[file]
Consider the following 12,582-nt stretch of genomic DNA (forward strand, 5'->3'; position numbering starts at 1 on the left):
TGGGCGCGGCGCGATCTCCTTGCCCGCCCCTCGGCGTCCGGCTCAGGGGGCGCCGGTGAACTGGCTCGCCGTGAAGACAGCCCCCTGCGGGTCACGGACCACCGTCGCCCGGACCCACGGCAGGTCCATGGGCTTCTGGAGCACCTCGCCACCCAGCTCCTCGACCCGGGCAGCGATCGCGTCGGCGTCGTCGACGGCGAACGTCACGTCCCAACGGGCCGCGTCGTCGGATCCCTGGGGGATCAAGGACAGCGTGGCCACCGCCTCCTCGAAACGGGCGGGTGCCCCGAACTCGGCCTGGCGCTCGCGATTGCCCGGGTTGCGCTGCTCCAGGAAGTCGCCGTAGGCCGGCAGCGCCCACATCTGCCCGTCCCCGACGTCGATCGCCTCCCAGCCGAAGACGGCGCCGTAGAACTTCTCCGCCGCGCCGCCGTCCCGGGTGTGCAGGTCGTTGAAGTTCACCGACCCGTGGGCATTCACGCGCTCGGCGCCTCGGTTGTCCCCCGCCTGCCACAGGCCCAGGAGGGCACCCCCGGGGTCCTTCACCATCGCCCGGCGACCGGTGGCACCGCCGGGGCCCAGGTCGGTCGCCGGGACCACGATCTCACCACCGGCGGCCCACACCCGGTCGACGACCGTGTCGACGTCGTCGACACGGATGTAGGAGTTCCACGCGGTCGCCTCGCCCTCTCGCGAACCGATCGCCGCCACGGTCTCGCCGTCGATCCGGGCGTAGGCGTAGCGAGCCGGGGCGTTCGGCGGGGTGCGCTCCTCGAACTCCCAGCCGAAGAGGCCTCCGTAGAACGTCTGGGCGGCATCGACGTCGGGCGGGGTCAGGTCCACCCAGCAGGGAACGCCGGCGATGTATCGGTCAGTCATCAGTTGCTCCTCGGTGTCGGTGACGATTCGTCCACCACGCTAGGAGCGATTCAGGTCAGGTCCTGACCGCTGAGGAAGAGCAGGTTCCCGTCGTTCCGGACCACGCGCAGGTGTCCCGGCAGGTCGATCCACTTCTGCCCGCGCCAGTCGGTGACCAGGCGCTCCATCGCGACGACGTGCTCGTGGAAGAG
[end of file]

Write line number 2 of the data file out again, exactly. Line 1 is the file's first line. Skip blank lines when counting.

TGGGCGCGGCGCGATCTCCTTGCCCGCCCCTCGGCGTCCGGCTCAGGGGGCGCCGGTGAACTGGCTCGCCGTGAAGACAGCCCCCTGCGGGTCACGGACCACCGTCGCCCGGACCCACGGCAGGTCCATGGGCTTCTGGAGCACCTCGCCACCCAGCTCCTCGACCCGGGCAGCGATCGCGTCGGCGTCGTCGACGGCGAACGTCACGTCCCAACGGGCCGCGTCGTCGGATCCCTGGGGGATCAAGGACAGCGTGGCCACCGCCTCCTCGAAACGGGCGGGTGCCCCGAACTCGGCCTGGCGCTCGCGATTGCCCGGGTTGCGCTGCTCCAGGAAGTCGCCGTAGGCCGGCAGCGCCCACATCTGCCCGTCCCCGACGTCGATCGCCTCCCAGCCGAAGACGGCGCCGTAGAACTTCTCCGCCGCGCCGCCGTCCCGGGTGTGCAGGTCGTTGAAGTTCACCGACCCGTGGGCATTCACGCGCTCGGCGCCTCGGTTGTCCCCCGCCTGCCACAGGCCCAGGAGGGCACCCCCGGGGTCCTTCACCATCGCCCGGCGACCGGTGGCACCGCCGGGGCCCAGGTCGGTCGCCGGGACCACGATCTCACCACCGGCGGCCCACACCCGGTCGACGACCGTGTCGACGTCGTCGACACGGATGTAGGAGTTCCACGCGGTCGCCTCGCCCTCTCGCGAACCGATCGCCGCCACGGTCTCGCCGTCGATCCGGGCGTAGGCGTAGCGAGCCGGGGCGTTCGGCGGGGTGCGCTCCTCGAACTCCCAGCCGAAGAGGCCTCCGTAGAACGTCTGGGCGGCATCGACGTCGGGCGGGGTCAGGTCCACCCAGCAGGGAACGCCGGCGATGTATCGGTCAGTCATCAGTTGCTCCTCGGTGTCGGTGACGATTCGTCCACCACGCTAGGAGCGATTCAGGTCAGGTCCTGACCGCTGAGGAAGAGCAGGTTCCCGTCGTTCCGGACCACGCGCAGGTGTCCCGGCAGGTCGATCCACTTCTGCCCGCGCCAGTCGGTGACCAGGCGCTCCATCGCGACGACGTGCTCGTGGAAGAG